Cyclopropyl Fentanyl, a fatally-potent synthetic drug, has been seized in a Monmouth County in what was initially suspected to be an Oxycodone bust for the third time this year, Monmouth County Prosecutor Christopher J. Gramiccioni said.
“Persons buying these drugs on the black market are in grave danger,” Gramiccioni said. “This substance is lethal.”
Earlier this year, the Neptune Township Police Department seized 30 pills suspected to be Oxycodone during an investigation at the Crystal Inn. At the time of the incident, the deadly pills were believed to be legitimate, pharmaceutical Oxycodone pills. Lab analysis, however, determined the pills contained Cyclopropyl Fentanyl.
The identification of Cyclopropyl Fentanyl in this most recent case represents the third such drug seizure this year in Monmouth County, according to the New Jersey State Police. This deadly drug, in a pill form, is made to look like legitimate Oxycodone tablets.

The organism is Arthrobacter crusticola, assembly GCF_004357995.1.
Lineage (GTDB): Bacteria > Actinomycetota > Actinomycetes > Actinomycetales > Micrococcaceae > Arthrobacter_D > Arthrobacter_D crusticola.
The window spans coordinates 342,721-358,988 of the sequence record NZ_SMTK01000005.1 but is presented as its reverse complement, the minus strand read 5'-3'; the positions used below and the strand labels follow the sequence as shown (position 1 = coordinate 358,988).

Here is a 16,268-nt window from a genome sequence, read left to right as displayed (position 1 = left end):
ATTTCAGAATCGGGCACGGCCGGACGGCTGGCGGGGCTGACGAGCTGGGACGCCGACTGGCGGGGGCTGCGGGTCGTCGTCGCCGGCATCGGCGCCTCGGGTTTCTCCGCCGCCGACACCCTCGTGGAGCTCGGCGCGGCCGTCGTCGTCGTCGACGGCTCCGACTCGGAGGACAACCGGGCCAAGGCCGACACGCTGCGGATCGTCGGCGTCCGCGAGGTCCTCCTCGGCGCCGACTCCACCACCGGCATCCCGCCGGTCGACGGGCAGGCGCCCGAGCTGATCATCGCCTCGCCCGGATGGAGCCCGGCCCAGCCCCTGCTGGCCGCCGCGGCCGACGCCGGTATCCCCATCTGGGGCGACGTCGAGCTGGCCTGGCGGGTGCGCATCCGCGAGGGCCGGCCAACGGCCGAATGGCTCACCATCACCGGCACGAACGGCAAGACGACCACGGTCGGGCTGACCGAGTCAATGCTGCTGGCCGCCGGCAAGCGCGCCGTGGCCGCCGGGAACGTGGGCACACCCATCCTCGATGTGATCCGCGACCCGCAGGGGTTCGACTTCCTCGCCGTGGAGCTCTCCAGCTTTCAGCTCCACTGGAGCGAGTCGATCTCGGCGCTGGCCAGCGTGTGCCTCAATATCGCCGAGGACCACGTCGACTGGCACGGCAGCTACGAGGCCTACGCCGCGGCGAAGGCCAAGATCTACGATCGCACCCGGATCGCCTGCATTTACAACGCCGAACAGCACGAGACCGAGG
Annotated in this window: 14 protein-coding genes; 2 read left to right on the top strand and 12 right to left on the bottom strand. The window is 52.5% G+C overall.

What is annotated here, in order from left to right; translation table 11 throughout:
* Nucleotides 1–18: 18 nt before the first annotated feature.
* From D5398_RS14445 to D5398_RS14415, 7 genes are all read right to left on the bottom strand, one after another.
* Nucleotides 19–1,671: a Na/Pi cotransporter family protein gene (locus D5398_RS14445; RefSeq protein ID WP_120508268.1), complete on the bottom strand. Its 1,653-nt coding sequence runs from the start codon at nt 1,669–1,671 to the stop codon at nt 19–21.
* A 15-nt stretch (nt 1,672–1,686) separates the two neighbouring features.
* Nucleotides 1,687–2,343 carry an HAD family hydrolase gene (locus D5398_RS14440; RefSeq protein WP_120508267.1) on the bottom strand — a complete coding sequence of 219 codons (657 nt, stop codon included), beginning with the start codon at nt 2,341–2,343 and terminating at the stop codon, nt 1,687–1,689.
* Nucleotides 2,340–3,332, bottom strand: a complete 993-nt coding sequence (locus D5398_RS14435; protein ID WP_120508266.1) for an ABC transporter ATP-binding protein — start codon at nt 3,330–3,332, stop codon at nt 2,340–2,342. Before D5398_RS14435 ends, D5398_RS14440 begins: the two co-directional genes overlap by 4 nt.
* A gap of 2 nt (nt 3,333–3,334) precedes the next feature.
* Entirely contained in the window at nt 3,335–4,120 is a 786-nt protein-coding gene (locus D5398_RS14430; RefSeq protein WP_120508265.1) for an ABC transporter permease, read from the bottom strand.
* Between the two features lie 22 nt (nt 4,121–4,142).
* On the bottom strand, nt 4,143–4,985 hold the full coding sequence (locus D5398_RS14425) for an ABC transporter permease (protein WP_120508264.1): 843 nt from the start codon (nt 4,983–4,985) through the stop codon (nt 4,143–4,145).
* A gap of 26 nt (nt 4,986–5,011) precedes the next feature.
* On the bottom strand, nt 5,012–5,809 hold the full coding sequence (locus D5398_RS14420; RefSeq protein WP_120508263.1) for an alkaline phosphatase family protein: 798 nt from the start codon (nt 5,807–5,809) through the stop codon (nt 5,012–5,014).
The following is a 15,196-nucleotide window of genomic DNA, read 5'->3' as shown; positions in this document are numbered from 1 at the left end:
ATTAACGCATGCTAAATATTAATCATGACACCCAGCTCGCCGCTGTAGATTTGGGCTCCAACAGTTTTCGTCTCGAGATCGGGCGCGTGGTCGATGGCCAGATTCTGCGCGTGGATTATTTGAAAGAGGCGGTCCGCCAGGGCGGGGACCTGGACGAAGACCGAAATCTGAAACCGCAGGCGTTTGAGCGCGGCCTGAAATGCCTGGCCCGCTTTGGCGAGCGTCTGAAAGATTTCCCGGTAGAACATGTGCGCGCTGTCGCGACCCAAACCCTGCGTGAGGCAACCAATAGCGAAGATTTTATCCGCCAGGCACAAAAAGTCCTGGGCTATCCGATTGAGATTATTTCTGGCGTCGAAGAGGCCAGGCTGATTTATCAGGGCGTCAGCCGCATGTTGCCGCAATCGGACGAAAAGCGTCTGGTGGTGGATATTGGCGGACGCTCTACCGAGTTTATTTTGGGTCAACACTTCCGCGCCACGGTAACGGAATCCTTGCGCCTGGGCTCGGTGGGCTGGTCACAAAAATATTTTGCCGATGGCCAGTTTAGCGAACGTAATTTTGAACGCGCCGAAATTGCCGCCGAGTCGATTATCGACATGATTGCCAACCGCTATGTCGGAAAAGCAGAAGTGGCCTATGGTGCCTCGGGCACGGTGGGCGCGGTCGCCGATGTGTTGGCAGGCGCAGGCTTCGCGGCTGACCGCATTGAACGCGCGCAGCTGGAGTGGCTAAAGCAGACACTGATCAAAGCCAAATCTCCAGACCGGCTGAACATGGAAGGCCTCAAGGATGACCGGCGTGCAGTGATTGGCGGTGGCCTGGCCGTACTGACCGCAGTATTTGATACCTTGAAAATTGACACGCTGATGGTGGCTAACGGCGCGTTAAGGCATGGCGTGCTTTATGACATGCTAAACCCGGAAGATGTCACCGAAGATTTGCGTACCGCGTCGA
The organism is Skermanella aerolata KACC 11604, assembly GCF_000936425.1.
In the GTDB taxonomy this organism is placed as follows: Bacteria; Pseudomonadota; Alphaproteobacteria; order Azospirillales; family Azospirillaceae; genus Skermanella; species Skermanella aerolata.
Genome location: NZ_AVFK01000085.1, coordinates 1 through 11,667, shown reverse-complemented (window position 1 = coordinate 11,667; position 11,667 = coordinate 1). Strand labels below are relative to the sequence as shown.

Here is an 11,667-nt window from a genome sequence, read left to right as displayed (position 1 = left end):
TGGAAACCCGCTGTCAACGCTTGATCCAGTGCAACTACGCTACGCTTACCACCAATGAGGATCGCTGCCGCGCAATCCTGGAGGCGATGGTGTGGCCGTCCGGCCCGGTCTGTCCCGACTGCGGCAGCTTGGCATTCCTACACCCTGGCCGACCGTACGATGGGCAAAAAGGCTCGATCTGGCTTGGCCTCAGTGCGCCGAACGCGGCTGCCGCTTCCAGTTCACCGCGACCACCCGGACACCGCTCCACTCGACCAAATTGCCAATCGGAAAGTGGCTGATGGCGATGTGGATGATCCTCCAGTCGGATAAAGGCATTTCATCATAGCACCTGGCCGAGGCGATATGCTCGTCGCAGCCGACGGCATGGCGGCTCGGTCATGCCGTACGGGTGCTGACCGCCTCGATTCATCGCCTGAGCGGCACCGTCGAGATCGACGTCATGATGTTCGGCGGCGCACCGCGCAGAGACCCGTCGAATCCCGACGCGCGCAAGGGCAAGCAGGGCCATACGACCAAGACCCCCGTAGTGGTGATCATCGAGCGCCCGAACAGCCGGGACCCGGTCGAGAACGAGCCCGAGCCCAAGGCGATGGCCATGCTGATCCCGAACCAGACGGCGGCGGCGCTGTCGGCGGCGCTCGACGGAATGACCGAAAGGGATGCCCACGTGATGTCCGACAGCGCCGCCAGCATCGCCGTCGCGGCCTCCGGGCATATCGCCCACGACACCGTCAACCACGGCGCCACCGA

Earlier this month, the Office announced the seizure of similar drugs in separate police investigations in Long Branch and Holmdel. Those drugs were illicitly manufactured into pill form and imprinted with markings A/215, simulating legitimate Oxycodone tablets.
“No one should be buying drugs in an illicit manner, but it’s important to know how to distinguish the deadly phony drugs from the real thing,” Gramiccioni said. “These pills look and feel only slightly smaller and the coloring is off by just a shade. It bears repeating: If you are buying these pills on the street, you are playing a deadly version of Russian roulette.
“The arrival of Carfentanil and Cyclopropyl Fentanyl is a tragic development in the opiate crisis we are already facing — especially for those suffering with an opiate addiction in Monmouth County. Although these counterfeit pills appear to be Oxycodone, they can have deadly consequences.”
Carfentanil is a powerful synthetic opiate that is 10,000 times more potent than Morphine and 100 times more potent than Fentanyl. A single granule of Carfentanil, which has been approved only for veterinary uses, can be deadly to humans.
The drug is so toxic that a recent Drug Enforcement Administration Safety Alert has been issued to law enforcement officers and first responders who may be exposed to Carfentanil as a result of accidental physical contact or inhalation.
Cyclopropyl Fentanyl, another Fentanyl derivative, is not intended for human or veterinary use and has been linked to a rash of fatal overdoses across the country earlier this summer.